Author of the Historia Anglorum, a history of England containing important information on the early crusading movement.
Henry succeeded his father, Nicholas, as archdeacon of Huntingdon between 1113 and 1123. The history, his greatest work, was commissioned by Alexander, bishop of Lincoln; its post-Conquest sections, constantly updated during the 1130s and 1140s, benefited from Henry’s extensive contacts in England and abroad.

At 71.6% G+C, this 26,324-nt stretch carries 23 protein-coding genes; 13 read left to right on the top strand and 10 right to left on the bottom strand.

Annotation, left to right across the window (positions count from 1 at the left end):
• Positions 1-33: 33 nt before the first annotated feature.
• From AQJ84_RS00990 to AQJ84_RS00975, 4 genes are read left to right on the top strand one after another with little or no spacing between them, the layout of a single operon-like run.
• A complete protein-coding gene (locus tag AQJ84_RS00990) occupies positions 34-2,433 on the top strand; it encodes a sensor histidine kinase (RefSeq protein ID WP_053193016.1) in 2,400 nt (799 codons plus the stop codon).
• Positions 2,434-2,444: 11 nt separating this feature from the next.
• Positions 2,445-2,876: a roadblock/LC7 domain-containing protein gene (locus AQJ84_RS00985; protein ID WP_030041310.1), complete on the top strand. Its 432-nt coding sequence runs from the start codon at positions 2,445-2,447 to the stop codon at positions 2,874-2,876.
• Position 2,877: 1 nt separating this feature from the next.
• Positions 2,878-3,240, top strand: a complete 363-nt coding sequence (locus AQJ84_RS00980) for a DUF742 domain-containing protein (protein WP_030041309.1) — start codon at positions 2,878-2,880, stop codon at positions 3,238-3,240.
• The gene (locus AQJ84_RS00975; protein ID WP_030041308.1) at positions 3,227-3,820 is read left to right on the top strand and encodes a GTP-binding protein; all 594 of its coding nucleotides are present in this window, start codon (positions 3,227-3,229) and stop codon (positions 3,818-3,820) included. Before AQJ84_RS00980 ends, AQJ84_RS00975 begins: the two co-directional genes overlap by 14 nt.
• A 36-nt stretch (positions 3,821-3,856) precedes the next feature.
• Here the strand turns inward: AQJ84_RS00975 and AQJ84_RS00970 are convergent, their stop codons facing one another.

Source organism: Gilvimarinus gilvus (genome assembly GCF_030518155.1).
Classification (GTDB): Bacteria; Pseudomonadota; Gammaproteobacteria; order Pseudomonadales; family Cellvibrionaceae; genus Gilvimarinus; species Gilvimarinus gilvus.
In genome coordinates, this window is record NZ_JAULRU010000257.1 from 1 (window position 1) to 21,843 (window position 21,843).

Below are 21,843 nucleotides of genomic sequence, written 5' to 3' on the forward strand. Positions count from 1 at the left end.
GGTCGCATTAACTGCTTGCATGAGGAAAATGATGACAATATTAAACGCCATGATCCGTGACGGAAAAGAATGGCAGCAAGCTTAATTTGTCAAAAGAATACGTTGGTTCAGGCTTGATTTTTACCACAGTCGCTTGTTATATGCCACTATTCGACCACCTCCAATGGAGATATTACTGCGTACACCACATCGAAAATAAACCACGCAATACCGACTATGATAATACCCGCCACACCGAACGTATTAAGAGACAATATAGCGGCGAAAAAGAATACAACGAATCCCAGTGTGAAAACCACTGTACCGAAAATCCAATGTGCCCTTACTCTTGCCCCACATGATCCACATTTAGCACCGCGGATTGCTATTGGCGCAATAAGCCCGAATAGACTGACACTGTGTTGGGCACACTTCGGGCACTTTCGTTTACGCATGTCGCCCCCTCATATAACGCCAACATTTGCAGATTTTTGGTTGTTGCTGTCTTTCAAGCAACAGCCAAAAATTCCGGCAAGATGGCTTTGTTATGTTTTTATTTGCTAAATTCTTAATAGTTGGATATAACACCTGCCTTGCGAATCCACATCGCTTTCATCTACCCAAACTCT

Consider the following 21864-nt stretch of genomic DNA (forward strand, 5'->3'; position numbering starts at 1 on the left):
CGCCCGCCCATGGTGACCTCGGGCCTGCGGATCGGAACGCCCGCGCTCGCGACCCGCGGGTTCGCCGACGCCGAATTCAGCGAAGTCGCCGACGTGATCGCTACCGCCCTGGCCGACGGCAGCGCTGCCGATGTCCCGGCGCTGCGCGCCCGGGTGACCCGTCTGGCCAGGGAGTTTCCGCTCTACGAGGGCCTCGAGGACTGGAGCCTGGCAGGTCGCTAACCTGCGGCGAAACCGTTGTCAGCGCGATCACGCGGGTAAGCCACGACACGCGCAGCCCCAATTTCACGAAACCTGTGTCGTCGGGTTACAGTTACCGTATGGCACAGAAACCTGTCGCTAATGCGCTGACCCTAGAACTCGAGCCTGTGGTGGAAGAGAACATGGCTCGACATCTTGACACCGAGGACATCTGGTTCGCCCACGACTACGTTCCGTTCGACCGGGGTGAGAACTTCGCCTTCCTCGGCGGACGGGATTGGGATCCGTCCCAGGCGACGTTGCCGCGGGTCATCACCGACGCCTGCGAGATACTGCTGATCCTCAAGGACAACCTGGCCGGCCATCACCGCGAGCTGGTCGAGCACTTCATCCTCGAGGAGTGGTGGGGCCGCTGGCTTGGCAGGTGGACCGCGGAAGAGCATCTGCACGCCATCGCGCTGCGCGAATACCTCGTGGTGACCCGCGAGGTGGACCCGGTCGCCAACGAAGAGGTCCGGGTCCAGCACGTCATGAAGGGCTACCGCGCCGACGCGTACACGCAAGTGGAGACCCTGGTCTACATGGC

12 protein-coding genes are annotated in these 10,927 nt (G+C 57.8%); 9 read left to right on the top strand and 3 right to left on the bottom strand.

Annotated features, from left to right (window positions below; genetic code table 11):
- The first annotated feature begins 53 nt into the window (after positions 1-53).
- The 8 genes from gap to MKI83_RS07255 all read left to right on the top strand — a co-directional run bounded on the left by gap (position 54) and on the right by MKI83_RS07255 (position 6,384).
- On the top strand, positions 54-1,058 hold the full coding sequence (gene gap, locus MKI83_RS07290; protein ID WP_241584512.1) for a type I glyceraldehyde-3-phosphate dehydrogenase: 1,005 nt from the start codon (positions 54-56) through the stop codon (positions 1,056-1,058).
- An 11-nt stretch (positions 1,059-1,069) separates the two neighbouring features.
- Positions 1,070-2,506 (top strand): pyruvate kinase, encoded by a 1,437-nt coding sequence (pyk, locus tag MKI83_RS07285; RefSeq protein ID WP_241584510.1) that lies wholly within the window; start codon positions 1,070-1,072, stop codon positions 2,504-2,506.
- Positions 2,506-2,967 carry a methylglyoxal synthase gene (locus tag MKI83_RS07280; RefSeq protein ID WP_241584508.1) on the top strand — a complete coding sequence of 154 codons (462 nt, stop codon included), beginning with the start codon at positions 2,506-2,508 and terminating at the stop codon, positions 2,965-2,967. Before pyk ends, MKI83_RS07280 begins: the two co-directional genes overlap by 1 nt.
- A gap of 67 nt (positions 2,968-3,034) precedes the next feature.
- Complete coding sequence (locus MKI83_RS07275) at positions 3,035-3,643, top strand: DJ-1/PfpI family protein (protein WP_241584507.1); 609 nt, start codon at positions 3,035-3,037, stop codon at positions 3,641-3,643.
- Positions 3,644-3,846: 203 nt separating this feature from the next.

Henry’s account of the First Crusade (1096-1099) in Book VII was based upon the Gesta Francorum but added material from oral sources. He alone alleged that in 1099 the rulership of Jerusalem was first offered to Robert Curthose, duke of Normandy, whose refusal blighted the rest of his life. Henry’s forte was the good story that pointed a moral. He was much briefer on the Second Crusade (1147-1149) and highly critical of its failure in Outremer, which he attributed to the moral failings of the crusaders as well as to Greek treachery (Book X). He pointed to the successes in Iberia achieved by a smaller, humbler army, which included his kinsman Hervey de Glanville, as well as Seher de Arcelles, a benefactor of Lincoln cathedral and his probable source for this campaign.